Knowledge Worker: Three Problem-Solving Elves

By Fred Nickols

Once upon a time there were three elves known far and wide for their problem-solving abilities. These were not the tall, beautiful elves found in Tolkien’s Lord of the Rings. No, these were much shorter elves, just about the size of a Hobbit but not quite. They were not bad looking, mind you, but it was their usefulness not their beauty that led people to seek them out.

One of the elves was named Rhee Pare. He was very, very good at fixing things that somehow got broken. Like a good plumber or mechanic, he could find out what was broken or had gone wrong, fix it, and have things working as good as new in nothing flat. Another of the three elves was named Rhee Fine. His specialty was improvement, and he could improve upon just about anything. A little tinkering and a little tweaking (and an occasional overhaul) was all it took; and whatever he touched worked better than before—always a little better and sometimes much better. The third elf was called Dee Sine. Her specialty was making things happen. She did not care how a problem came about or what the existing circumstances were. She could engineer a solution to just about any problem.

One day a businessman named Cee E. Oh came to see them. He came straight to the point: “My business is not profitable enough,” he said.

“Here,” said Rhee Pare, “let me have a look at it.”

After looking over Cee E. Oh’s business, Rhee Pare said, “I can’t find anything wrong with it.  Everything seems to be working the way it’s supposed to. Are you sure it needs fixing?”

“Of course not!” snapped Cee E. Oh. “I didn’t say it was broken, I said it wasn’t profitable enough.”

“Aha!” exclaimed Rhee Fine. “That sounds like my kind of problem. Let me have a look at it.”

After his turn at looking over Cee E. Oh’s business, Rhee Fine smiled and said, “I am happy to report that I see ways we can cut costs over here and boost sales over there. That will increase profits.”

“By how much?” asked Cee E. Oh.

“I estimate by about 15 to 20%,” answered Rhee Fine.

“Not good enough,” replied Cee E. Oh.

At this point, Dee Sine smiled and inquired, “Just how much do profits have to improve, Mr. Cee E. Oh?”

“They need to triple,” answered Cee E. Oh.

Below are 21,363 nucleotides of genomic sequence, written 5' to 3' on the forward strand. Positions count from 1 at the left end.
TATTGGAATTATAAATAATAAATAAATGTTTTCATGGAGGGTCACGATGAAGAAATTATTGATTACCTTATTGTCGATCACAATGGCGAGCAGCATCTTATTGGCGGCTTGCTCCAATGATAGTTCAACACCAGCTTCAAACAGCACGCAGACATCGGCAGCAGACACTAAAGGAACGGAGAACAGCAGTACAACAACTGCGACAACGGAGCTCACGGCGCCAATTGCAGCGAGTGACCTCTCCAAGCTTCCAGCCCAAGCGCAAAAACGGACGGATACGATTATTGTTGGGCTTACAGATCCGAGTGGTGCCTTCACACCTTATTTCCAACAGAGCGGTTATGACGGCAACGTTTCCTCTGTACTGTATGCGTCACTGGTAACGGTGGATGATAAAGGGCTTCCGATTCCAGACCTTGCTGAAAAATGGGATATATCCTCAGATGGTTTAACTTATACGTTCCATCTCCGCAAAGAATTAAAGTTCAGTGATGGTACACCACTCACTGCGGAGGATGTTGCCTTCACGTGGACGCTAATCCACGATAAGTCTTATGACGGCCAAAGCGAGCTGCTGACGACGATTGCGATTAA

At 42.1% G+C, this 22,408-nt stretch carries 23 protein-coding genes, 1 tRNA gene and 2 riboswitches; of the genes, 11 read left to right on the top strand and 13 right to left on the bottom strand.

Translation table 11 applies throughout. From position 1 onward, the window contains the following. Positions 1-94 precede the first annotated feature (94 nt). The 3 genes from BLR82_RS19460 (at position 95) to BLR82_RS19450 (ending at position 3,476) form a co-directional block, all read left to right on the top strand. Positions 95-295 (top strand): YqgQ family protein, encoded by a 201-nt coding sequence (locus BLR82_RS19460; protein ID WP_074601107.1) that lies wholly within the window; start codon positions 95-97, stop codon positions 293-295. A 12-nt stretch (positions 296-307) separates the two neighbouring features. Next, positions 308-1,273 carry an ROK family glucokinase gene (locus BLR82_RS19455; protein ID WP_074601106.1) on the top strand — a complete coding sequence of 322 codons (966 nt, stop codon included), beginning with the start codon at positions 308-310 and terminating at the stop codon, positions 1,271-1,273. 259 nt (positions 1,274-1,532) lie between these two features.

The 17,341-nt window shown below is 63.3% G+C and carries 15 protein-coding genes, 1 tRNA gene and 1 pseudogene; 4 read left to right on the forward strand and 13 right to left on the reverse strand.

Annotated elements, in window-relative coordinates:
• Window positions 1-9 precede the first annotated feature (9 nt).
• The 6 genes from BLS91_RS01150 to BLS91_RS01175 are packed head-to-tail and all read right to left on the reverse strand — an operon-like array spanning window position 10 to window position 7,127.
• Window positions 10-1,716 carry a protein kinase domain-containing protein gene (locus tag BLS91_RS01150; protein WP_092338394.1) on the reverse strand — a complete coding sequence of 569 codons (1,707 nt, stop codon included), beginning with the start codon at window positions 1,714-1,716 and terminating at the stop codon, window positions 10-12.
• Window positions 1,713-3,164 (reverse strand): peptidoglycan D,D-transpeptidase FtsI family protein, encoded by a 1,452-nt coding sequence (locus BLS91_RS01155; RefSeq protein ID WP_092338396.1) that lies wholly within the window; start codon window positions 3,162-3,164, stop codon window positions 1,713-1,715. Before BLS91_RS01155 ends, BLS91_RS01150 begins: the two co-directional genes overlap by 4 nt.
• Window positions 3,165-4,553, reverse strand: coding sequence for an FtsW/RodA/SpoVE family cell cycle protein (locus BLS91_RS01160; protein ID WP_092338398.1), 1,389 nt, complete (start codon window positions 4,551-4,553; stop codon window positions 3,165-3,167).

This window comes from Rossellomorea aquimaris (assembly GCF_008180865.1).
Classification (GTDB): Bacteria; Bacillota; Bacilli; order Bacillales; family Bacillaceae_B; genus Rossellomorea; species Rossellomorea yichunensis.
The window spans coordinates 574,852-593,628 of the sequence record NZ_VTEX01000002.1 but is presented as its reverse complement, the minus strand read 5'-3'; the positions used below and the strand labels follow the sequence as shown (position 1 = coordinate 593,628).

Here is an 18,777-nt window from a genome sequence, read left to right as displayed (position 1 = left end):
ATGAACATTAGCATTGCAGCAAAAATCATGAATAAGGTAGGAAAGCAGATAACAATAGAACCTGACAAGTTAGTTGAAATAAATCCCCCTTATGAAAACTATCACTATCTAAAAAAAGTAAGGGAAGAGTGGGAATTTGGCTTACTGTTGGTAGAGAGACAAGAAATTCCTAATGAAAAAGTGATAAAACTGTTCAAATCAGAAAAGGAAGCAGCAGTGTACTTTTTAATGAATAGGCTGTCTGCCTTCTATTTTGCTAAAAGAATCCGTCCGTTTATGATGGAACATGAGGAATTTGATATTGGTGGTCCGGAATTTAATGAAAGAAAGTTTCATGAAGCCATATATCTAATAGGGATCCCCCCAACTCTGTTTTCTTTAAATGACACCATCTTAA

Dee, who had been peering over the shoulders of Rhee Pare and Rhee Fine as they examined Cee E. Oh’s business, smiled again and said, “In that case I think you need a very different business because the one you have isn’t capable of that kind of performance.”

“I know that!” snapped Cee E. Oh. “That’s why I’m here.”

Dee smiled even more and said, “If your goal is to triple the profits of your business, then I think you need a business that looks something like this.” 

Whereupon Dee showed Cee E. Oh a sketch of the architecture of a new and radically different business, a sketch she had been working on since Cee E. Oh arrived.

Cee E. Oh studied Dee Sine’s sketch intently for a few moments and then, looking up, said, “I can see how that might work, but can you build it?”

“Of course,” answered Dee. “But let me ask you this: Do you want to transform your existing business, or do you want to build this new one from scratch?”

It was Cee E. Oh’s turn to smile. “Ah yes, change management. Let’s talk about this over lunch, shall we?” Turning to Rhee Pare and Rhee Fine, he said, “I will have need of you two as well, so please join us.”

The lesson in this little fable about problem-solving elves is that there are three basic approaches to solving problems: repair, refine, and design. Their distinguishing characteristics are presented in the diagram below.

So, whenever you find yourself struggling with a problem, take a break, step back, and ask yourself this question: “Do I have the right elf helping me solve this problem?”

Further Reading

For more about these three approaches, see “Choosing the Right Problem Solving Approach” at www.nickols.us/se_choosing.htm

 

About the Author


Fred Nickols, CPT, is a writer, consultant, and the managing partner of Distance Consulting LLC. He is a longtime member of ISPI and a frequent contributor to its various publications. Other articles pertaining to problem solving and solution engineering can be found in the Solution Engineering section of his website. He can be reached at fred@nickols.us.